Schools Out! What are Your Kids Doing Online? Online Safety for Kids

2012/04/02 MoniqueNow that schools are finishing up for the year, thousands of kids will be surfing the Internet to fill idle time during the summer months. Although the Internet is a great tool for children to learn and explore in areas not covered by our education system, left alone it can also produce inappropriate material and individuals looking to exploit your kids.

The numbers of children being abused online are frightening. According to NetAlert, 20% (one in five) using the Internet has been approached online by a stranger, and nearly half of all kids have been exposed to material that is pornographic, sexually explicit, violent, hateful, or encourage the participation in illegal and dangerous activities.

A recent survey conducted by the Department of Justice, one in five children received unwelcome sexual overtures online, and an increasing number of cases of pedophiles using online communities as a way to gain young person’s confidence and ultimately arrange face to face meetings; commonly known as ‘online grooming.’

These criminals are using all the typical tools that other online miscreants use including spam/phishing e-mails, accessing child chat rooms and social networks, and misspelled or misleading domain names to lure kids in and trap them. If your kids are online, you must take time to educate and protect them from the dangers that lurk around the cyber-corner. Here are 3 things you should be doing now to for online safety for your kids:

  1. Install software to filter their email and web browsing activity to prevent your children from viewing inappropriate material. A good packags offered on costs less than $50 and for up to 3 computers. Another option that would also protect iPads, iPods, iPads, and other tablets while using at home is Not only will they keep the crap off your computer, but it will also stop inappropriate spam from reaching your kids.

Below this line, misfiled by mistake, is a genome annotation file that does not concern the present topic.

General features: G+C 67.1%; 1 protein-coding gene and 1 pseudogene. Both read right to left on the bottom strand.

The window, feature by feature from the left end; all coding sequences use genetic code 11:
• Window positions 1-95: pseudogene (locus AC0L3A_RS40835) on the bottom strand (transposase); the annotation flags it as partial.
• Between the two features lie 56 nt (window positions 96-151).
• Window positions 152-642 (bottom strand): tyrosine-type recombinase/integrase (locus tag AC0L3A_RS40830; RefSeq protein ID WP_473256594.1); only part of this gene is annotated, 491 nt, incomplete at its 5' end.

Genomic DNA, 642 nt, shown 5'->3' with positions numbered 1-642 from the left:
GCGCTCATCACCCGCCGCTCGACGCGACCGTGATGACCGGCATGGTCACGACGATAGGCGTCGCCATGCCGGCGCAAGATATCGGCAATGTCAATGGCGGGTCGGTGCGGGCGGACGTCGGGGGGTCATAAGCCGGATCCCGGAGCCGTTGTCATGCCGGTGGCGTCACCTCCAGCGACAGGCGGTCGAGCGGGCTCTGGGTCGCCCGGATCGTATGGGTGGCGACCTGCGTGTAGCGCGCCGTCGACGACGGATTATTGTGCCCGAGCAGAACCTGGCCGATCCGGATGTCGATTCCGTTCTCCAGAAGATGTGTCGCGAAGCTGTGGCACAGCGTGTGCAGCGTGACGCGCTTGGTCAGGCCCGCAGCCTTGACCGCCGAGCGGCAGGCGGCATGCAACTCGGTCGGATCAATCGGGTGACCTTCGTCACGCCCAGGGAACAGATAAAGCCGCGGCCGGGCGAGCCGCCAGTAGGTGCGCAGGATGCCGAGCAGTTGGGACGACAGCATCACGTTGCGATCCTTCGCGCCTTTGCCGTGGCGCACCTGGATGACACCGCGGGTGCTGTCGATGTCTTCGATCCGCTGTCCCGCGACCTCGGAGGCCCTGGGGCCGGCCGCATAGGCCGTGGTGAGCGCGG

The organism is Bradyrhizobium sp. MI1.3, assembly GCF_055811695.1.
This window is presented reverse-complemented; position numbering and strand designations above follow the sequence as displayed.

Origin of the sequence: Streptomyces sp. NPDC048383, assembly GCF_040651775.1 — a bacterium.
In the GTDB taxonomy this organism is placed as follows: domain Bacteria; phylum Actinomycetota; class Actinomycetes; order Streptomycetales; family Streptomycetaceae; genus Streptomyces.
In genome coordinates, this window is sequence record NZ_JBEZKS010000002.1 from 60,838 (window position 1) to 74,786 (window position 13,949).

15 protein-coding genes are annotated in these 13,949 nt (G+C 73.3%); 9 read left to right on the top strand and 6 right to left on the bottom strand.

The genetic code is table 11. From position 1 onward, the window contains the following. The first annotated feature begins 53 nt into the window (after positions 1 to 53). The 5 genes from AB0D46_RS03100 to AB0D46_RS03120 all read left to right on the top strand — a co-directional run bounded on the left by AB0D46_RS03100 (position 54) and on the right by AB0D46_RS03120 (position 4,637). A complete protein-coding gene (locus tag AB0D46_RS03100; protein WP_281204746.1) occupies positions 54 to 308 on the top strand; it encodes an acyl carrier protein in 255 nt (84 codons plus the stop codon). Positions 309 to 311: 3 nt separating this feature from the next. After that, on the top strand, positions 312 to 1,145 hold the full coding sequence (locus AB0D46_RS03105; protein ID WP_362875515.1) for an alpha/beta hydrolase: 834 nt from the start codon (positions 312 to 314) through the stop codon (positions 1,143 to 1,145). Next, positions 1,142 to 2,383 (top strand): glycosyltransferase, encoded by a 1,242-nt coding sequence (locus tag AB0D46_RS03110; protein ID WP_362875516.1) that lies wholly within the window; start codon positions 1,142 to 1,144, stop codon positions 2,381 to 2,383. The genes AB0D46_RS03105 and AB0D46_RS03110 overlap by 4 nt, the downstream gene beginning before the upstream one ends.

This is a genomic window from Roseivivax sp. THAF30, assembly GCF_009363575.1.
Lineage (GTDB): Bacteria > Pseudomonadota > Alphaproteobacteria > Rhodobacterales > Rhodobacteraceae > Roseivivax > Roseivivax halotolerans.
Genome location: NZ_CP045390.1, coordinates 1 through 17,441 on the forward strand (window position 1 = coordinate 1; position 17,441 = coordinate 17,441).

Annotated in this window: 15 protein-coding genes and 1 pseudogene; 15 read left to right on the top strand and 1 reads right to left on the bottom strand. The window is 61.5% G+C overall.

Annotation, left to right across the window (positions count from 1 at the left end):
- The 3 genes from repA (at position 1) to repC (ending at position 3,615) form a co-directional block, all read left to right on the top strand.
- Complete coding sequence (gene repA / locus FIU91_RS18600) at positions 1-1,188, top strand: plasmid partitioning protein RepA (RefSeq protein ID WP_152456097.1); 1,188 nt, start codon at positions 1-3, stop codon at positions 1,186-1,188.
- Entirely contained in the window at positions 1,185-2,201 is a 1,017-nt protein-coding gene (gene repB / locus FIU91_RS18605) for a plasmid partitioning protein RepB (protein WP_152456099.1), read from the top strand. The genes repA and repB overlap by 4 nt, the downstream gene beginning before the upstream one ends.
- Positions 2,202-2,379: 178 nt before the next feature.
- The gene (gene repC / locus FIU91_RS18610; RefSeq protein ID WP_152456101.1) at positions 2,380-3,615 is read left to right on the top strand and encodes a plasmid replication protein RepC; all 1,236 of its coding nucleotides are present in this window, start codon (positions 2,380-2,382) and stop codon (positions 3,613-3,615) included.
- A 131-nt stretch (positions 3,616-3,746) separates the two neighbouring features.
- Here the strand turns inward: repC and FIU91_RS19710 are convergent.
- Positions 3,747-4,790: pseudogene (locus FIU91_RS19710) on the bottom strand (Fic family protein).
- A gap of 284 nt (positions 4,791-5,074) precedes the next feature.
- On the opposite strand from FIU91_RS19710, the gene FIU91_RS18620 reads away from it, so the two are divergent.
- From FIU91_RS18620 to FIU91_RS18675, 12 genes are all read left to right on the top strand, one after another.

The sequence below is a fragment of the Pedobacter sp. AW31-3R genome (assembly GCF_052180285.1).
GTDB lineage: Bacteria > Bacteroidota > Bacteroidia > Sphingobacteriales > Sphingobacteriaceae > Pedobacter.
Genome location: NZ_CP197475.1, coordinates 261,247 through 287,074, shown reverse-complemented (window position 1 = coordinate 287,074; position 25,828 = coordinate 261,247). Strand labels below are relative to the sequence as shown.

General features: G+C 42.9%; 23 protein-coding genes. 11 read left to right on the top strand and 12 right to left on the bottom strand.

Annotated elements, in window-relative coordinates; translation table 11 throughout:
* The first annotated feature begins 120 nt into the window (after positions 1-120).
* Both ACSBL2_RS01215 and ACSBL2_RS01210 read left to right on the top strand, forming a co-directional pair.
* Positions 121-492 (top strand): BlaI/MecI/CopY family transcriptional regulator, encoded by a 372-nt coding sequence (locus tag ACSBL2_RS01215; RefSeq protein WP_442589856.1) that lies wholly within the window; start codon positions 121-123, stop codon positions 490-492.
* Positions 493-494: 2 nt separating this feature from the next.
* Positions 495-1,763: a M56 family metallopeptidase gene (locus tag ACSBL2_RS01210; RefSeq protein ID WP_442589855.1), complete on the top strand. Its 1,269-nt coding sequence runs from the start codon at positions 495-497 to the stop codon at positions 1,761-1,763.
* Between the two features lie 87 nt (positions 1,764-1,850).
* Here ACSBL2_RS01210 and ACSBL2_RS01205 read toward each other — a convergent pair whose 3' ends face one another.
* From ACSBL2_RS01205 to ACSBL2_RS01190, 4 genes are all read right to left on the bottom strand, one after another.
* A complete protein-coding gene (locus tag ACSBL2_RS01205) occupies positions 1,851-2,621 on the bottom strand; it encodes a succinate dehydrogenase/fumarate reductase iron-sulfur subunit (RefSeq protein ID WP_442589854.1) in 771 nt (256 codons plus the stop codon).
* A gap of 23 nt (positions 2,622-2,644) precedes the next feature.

2. Communicate with your kids about safe computing online and proper Internet usage. Set some guidelines on when they can use the internet and what they can do. Discuss the dangers of chatting with strangers or downloading suspicious files. Many times these files will contain malware that will be used to exploit or blackmail your kids. Watch my webinar on Cyber Security where I discuss a real world story about this.
  3. Your kids should get a set of rules to follow when using the Internet. Its not enough just to tell them what risks there are. These sick individuals know how to hide their true selves and gain a child’s confidence to arrange a face to face. Here is list of rules for kids to follow online:
  • I will not give out personal information such as my address, birth-date, telephone number, parents’ work address or telephone number to anyone online.
  • I will not give out the name and location of the school I attend to anyone online.
  • I will tell my parents right away if I see a web site, e-mail, or message that makes me feel uncomfortable or I feel is inappropriate.
  • I will never send my picture to anyone online, or upload my picture to any web site without my parents knowledge and permission.
  • I will never agree to meet someone face to face that I met online without my parents knowledge and permission
  • I will not respond to any messages that are mean or that make me feel uncomfortable in any way. If I get a message like that, I will tell my parents right away so that they can contact the online service.
  • I will never give my parent’s financial information out to anyone, especially their credit card information, bank account information, or social security number.


For more information on how to keep your children safe online visit and or report activity that is potentially harmful to kids to  This site is run by the National Center for Missing & Exploited Children and is a great resource for parents, teachers, and guardians.


Raffi got his first computer at the age of 7 when his dad brought home a Texas Instruments TI-99. In Jr. High, Raffi began exploring Bulletin Board Systems (BBSes) in the mid-80s and ran one with a few of his friends for a couple of years. Although he found out that being a computer nerd in the late 80s in High School was not in style, Raffi continued to pursue his hobbies.

In 1993, Raffi graduated with a B.S. in Computer and Systems Engineering degree from Rensselaer Polytechnic Institute and began working with Crestron Electronics as a Systems Engineer programming custom control systems for boardrooms, conference centers, education, medical facilities and arenas. His work in this area led him in 1995 to Chancellor Capital Management which was later purchased by INVESCO. Initially working as a help-desk technician and overnight job scripter, Raffi went on to become the Help Desk manager and later the Director of IT Infrastructure for New York. In 2006, Raffi left INVESCO to help start a boutique investment firm and in 2008, left to start Triada Networks.

Please note: I reserve the right to delete comments that are offensive or off-topic.

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